It grew violent from Thursday night, Patrick Moyo told The Zimbabwean. They came to our houses and it seems they used a list of people who support MDC, but they were mostly after those for Welshman Ncube.
Moyo and others related how the youngsters, travelling in units of between three and eight, knocked on doors or broke into homes. There were reportedly armed with batons, sjamboks and handcuffs.
You cant just walk around with handcuffs, said Moyo. These come from the police or from prisons. He told how the youths beat him up in front of his five-year-old son.
My wife is late and I have been sick, but I always attend meetings for Welshman. They knew my house and they pulled off my clothes to underpants in front of my son, put cuffs and then they and beat me so much I was bleeding,” he said.
Moyo was then forced to walked several streets, still in his underwear, to where a pick-up truck was waiting.
Others were already in the back and they pushed me in and we went to a house, but I am not sure where because there was a canopy and it was hard to see and I was in so much pain.
He and others were beaten several times through the night.
They told me I should speak Shona but I dont know it. My father was Kalanga but he died when I was young and my mother is from West Nicholson so I only know isiNdebele. They said that this is Zimbabwe and it is a Shona country and those who cant speak must go to South Africa.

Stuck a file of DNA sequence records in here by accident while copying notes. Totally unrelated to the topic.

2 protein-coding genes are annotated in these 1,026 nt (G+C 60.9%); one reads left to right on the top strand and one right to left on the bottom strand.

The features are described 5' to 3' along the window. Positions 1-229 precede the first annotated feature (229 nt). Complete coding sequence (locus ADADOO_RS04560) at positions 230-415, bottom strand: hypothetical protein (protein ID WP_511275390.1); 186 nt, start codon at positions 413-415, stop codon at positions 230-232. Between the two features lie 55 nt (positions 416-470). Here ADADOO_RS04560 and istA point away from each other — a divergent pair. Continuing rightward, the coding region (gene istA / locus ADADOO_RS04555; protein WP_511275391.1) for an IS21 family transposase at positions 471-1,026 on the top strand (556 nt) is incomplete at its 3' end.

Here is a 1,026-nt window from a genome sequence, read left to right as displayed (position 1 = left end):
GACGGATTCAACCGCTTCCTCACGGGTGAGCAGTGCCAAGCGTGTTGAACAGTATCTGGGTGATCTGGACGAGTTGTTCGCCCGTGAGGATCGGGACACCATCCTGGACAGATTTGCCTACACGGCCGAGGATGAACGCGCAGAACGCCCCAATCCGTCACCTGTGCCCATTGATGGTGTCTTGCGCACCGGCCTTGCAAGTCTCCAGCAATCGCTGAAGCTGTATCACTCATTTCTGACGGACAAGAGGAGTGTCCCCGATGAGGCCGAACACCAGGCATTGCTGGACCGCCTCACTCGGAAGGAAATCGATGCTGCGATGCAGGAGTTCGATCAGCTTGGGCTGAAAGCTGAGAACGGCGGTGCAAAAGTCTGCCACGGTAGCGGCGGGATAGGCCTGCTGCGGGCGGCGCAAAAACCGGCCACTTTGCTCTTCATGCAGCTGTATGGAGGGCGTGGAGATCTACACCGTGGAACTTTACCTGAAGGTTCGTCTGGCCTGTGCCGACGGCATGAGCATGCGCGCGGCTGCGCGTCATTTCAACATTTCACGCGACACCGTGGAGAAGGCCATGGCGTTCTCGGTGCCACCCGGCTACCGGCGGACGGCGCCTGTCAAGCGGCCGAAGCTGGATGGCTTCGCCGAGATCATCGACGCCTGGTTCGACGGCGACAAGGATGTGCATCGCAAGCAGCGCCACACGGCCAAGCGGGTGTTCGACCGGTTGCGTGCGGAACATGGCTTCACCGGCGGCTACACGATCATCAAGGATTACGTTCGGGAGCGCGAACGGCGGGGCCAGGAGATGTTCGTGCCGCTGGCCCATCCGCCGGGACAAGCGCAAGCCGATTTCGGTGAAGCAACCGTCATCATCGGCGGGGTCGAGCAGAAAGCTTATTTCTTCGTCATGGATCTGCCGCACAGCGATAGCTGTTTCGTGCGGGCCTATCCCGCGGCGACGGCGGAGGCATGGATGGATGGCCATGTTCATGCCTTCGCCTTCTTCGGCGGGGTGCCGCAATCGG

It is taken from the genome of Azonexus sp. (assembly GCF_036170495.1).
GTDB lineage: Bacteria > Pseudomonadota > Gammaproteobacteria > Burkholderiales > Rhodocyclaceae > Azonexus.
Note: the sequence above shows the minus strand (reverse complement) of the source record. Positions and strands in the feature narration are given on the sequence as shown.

He was then blindfolded and driven to a point near his home.
Before we left they took off the cuffs and gave me some shorts and a shirt to wear but they had much blood on them. I think maybe the owner of the clothes was dead.
He said he was the only one who had been abducted in his underwear.
Other reports confirm that Zanu (PF) militia have been harassing people and demanding that residents answer their questions in Shona. When victims could not reply, they were beaten.
Other witnesses claim they were told the militia would return and take their children, so they grow up speaking Shona.
From 1983 to 1987, a unit of the army known as the Fifth Brigade, and led by Lt Col Perence Shiri who now heads the Air Force of Zimbabwe, carried out massacres in Matabeleland, leaving about 20,000 people dead and half-a-million homeless or displaced.
Shiri’s troops would ask on entering a village, “Why can’t you speak Shona?” and then take away the adult men. Today, bodies from what is known as the Gukurahundi Genocide lie in mass graves, and families who try to retrieve the dead face arrest.
There are no confirmed reports of killings in Bulawayo and nothing to suggest a return to Gukurahundi, but this is the first time since 1987 that people have been beaten for not speaking Shona.Post published in: News